Edith Swanneck, Edith the Fair born c1025

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Edith Swanneck

 
Father – Unknown
Mother – Unknown
Spouse – Harold Godwinson
Children – Godwin, Edmund, Magnus, Gunhilda, Gytha

 

 

 

1025 (around)
Edith was born. Her exact date of birth, location and names of her parents are unknown. She was nicknamed Edith Swanneck, Edith Swannesha and Edith the Fair.
1045 (during)
Edith married Harold Godwinson, Earl of East Anglia, son of Earl Godwin of Wessex. They were married by the Danish handfasting ceremony which was not recognised by the Church. The couple had five children, Godwin, Edmund, Magnus, Gunhilda and Gytha but there are no records of the exact dates of their birth.
1051 (September)
A group of Normans including William Duke of Normandy, had visited Edward the Confessor in London. On their return journey they had been involved in a conflict with the people of Dover and some were killed. Edward the Confessor asked Harold’s father, Earl Godwin to punish the townspeople of Dover. Earl Godwin refused to carry out the King’s demand and instead raised an army against the King. Not wanting civil war, the Witan intervened and the Godwin family were exiled. Edith’s husband, Harold, went to Dublin with his brother Leofwine. It is not known if Edith went with him or stayed in England.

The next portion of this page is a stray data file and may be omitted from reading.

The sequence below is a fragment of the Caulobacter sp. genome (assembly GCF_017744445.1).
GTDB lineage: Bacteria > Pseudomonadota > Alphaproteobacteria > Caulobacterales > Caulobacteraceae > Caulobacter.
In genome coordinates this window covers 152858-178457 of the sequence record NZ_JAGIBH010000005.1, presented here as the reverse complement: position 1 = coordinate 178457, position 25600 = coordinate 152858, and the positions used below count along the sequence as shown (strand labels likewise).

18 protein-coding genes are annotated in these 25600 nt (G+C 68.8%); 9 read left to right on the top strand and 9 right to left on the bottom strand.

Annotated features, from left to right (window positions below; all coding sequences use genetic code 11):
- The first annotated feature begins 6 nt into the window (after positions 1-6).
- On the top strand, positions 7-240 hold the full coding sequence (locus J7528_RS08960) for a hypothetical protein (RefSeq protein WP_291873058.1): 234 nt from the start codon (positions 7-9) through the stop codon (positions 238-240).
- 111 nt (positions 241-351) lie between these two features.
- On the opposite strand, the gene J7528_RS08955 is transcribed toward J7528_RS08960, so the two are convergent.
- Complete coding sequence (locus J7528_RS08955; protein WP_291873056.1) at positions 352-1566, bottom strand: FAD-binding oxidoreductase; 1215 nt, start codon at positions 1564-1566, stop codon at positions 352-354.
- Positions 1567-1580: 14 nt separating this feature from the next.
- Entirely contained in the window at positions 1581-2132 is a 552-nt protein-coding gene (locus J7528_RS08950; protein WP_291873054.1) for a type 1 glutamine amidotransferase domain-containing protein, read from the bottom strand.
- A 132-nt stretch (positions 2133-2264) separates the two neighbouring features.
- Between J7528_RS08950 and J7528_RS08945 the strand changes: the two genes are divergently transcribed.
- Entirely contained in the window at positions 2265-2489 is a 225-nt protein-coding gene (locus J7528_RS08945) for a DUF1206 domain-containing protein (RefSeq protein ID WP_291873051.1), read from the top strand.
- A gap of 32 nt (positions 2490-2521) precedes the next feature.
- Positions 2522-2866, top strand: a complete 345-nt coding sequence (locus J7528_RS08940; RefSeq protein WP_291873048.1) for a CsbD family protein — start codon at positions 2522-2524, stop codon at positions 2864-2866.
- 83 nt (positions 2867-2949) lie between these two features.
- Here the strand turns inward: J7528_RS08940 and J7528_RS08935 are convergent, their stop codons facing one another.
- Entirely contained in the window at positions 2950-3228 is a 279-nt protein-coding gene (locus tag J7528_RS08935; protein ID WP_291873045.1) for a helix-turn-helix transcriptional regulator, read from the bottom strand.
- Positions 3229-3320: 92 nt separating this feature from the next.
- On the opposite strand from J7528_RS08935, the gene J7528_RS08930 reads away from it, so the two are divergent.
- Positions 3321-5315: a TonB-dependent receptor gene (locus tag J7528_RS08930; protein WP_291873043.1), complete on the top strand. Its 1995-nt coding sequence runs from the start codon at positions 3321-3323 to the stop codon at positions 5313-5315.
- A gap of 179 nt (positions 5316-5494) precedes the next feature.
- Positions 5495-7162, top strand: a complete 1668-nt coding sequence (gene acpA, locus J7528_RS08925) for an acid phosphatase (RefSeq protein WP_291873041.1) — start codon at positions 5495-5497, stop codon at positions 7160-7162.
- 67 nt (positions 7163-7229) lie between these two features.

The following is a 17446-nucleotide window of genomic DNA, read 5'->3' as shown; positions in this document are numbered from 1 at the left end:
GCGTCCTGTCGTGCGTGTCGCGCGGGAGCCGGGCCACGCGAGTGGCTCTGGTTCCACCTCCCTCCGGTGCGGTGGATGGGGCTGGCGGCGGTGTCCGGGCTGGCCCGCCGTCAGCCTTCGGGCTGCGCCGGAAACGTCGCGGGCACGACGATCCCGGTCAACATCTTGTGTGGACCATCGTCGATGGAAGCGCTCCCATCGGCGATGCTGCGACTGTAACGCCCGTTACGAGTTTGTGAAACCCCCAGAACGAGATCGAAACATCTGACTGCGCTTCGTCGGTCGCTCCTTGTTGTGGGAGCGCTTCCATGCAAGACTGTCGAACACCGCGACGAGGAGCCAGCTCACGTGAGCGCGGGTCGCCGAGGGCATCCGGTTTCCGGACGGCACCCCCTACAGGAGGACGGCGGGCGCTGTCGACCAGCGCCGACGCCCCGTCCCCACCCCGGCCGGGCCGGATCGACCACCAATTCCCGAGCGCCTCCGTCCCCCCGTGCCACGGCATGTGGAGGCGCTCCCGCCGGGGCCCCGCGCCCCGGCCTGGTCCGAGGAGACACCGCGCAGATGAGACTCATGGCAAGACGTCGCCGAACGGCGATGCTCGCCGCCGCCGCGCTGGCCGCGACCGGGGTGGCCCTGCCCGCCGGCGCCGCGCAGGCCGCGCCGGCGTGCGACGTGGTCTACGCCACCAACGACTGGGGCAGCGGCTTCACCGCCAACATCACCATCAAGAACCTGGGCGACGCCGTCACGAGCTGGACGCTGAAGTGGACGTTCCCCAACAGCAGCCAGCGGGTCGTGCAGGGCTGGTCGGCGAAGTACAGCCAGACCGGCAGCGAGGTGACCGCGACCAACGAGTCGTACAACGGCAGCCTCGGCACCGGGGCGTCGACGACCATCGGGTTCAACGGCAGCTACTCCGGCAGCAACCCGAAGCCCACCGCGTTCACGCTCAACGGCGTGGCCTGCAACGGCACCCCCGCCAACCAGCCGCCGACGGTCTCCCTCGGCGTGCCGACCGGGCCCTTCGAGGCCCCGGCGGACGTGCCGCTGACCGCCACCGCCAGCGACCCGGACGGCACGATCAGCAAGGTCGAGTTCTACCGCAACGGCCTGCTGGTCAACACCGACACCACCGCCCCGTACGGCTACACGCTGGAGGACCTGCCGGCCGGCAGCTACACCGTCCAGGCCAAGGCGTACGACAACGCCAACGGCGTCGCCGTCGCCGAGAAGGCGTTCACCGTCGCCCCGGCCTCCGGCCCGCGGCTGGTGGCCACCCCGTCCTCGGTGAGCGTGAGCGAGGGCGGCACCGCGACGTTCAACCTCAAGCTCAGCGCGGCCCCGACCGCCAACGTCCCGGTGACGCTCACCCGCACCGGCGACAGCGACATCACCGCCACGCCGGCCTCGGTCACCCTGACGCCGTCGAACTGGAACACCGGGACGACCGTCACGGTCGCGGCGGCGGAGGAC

1052 (during)
Harold and his family returned to England at the head of an army. King Edward was unable to raise a force that would defeat them and was forced to sue for peace terms. It was agreed that the Godwin family could return to England and their former lands would be restored to them. A large number of King Edward’s Norman supporters at court had fled to Normandy in the face of the Godwin invasion. It is likely that Harold’s brother Wulfnoth and his nephew Hakon were taken to Normandy as hostages.
1053 (15th April)
Edith Swanneck’s husband Harold became Earl of Wessex and the most powerful nobleman in England when his father Earl Godwin, died.
1064 (Spring/Summer)
Harold took a boat journey, setting sail from Bosham in the south. The purpose of the journey is not known but it may have been to try to secure the release of his brother Wulfnoth and nephew Hakon, or that he was simply taking a fishing trip. However, his boat was blown off course and he was shipwrecked off the coast of Ponthieu. William, Duke of Normandy ordered that Harold be brought to him. Harold rode into battle with William and helped to defeat Conan II of Brittany. After the battle William knighted Harold before he returned to England with his nephew Hakon. The Normans claimed that Harold then swore an oath to support William’s claim to the throne of England after the death of Edward. The oath is not recorded in any Anglo-Saxon sources.
1066 (5th January)
King Edward the Confessor died. It was claimed that he nominated Harold as his successor.
1066 (6th January)
Harold was crowned King Harold II. The church did not recognise Edith and Harold’s marriage so she was given no royal status.
1066 (March)